Whistler 2003 - Centenary Journal
3rd June 2003 - An Artist's Hand
In 1908 an edition called Le caractère et la main was published in Paris. It was a collection of readings of the hands of well known people by the palmist Julien Leclercq. Whistler was one of those great men who had in his lifetime consented to have his hand photographed and analysed.
Below is the picture of Whistler's hand, with a reproduction of one page of Leclercq's text (in French), and an English translation of the whole commentary. Unfortunately Leclercq did not manage to spell the artist's name correctly; he wrongly writes 'Wisthler'.
J. Leclercq, Le caractère et la main, Paris, 1908 (GUL Sp Coll Whistler 971)
"I must admit that I did not achieve this hand without some difficulty.
As I was knocking at the master's studio door, I heard, after waiting a moment,
a slight noise of chairs and frames being moved cautiously. I thought: ' There
is someone there, I shall not have wasted my day.' However, I had to wait more
and began to be concerned. Would the door be opened? I knocked again, trembling
a little. The confidence needed for my kind of indiscreet undertaking was ebbing
away. At last the door opened slightly, revealing a distrustful gaze. I had to
make a strong case before being allowed to cross the threshold. As I was setting
up my camera, I looked left and right, but in vain: the canvasses were facing
the walls and there was nothing on the easel.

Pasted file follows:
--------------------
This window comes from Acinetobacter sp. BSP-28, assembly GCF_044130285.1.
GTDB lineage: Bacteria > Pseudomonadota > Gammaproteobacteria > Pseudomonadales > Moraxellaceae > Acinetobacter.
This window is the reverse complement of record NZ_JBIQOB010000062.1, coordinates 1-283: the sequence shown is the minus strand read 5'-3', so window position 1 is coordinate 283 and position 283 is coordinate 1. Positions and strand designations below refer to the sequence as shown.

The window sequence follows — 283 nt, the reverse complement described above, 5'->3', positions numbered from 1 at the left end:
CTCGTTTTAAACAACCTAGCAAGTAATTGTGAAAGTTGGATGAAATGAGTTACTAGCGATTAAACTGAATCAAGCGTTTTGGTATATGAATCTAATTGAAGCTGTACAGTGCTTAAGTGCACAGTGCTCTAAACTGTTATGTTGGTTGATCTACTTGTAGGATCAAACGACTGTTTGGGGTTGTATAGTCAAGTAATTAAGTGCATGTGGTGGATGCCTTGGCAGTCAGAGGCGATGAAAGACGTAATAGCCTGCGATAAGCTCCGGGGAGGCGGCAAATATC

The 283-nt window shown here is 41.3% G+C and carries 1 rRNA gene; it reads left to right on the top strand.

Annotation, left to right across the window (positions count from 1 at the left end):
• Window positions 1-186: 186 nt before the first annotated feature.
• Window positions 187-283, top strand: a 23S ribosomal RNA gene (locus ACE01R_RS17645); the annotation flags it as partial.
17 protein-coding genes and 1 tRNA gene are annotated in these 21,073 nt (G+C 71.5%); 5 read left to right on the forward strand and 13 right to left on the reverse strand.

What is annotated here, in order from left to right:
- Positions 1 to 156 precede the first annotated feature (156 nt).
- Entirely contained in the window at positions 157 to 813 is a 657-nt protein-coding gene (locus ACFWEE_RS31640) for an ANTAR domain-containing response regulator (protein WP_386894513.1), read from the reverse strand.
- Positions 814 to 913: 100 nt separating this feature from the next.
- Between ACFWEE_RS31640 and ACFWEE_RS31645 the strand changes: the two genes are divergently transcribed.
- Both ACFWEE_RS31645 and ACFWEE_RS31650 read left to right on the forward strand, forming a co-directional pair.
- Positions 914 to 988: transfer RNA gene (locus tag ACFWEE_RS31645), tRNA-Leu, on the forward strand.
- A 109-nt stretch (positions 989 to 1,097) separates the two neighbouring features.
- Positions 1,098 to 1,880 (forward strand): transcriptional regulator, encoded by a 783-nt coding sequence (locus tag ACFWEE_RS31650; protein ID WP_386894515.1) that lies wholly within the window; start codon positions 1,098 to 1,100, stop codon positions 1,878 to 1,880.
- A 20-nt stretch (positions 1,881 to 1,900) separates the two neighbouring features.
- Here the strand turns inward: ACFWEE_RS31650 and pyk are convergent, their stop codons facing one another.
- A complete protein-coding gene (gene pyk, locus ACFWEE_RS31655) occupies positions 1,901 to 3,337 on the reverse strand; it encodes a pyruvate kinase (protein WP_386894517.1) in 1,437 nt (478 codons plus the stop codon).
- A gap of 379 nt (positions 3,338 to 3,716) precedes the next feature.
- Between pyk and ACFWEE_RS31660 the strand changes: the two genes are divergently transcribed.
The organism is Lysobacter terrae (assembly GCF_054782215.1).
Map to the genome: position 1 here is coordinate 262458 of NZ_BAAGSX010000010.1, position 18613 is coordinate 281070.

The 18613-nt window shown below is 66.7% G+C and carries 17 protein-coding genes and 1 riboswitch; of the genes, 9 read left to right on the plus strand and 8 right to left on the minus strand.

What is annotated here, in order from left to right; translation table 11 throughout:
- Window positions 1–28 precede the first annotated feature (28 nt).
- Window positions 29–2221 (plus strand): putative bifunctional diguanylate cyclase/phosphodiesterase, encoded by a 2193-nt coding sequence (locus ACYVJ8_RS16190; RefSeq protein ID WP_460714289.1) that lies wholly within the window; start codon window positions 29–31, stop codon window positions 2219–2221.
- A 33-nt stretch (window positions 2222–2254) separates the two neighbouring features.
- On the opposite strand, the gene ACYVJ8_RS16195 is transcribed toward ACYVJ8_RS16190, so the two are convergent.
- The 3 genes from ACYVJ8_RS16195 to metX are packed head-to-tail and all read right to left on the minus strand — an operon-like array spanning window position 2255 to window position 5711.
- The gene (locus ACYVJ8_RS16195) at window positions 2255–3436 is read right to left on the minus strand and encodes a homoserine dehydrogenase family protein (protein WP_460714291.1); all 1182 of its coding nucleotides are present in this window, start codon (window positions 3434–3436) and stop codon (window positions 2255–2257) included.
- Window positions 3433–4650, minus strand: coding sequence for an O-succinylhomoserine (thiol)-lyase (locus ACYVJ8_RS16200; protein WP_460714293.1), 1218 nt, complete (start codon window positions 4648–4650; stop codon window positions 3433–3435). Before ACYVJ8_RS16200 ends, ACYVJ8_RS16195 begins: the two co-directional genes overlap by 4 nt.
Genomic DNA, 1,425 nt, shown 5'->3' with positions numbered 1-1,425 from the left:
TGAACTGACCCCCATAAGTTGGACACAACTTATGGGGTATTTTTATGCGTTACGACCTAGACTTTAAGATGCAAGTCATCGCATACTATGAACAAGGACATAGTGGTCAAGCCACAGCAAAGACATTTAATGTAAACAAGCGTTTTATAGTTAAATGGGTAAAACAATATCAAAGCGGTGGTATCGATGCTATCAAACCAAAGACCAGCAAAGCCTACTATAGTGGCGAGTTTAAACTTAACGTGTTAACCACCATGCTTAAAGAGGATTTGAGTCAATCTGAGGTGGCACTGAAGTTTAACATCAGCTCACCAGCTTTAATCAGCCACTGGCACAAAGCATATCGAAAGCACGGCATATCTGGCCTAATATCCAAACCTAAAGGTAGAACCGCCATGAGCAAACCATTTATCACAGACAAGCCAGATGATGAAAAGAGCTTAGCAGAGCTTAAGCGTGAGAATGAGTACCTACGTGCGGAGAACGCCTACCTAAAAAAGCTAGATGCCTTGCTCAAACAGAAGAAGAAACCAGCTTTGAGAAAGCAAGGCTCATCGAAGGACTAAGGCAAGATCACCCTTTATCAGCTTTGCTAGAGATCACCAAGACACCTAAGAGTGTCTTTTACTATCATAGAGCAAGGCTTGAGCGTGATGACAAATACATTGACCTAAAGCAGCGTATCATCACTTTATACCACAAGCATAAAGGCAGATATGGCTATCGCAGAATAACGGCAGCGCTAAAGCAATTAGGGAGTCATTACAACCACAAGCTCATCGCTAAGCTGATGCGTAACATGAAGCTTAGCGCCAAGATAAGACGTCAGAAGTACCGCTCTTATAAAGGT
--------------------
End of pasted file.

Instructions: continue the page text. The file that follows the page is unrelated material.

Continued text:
- Your left hand, please, my dear Master.
- Why the left, since I work with my right hand?
The response was too characteristic to allow me to refuse. So was the hand. I photographed the back and the palm.
The fingers are very agile. At their roots, the pads are not much in evidence; but they are fuller at the points of Mars, the Moon and Venus. The hand is not soft, but firm rather, even somewhat dry.
Long little finger, middling thumb, index finger short. From this, therefore: irreducible independence, normal will-power, no need to control others.
Social characteristics [les qualités brillantes] are lacking in warmth, or show it only slightly. But extreme vivacity and surprising skill. Wisthler is a great artist and has a lively intellect. His mind is sarcastic and often aggressive; in any case, not indulgent. That is what we would deduce from a hand like his, a brilliant hand with agile fingers, somewhat dry and tense. With age, such a character becomes prickly, not very approachable. I should note that, in Pernechio's analysis of nails, long thin nails indicate a subtle mind, insolence.
This hand is that of a refined and distinguished person, whose sharp intellect threatens a victim with accidents.
I will not dwell on Wisthler's brilliant and strong artistic qualities, because what makes an artist great or secondary has to do with an imponderable element in his make-up, and because a man's hand, being made of less subtle and less mysterious matter than his brain, is not subject to these nuances." (pp. 175-76, La main de Wisthler [sic])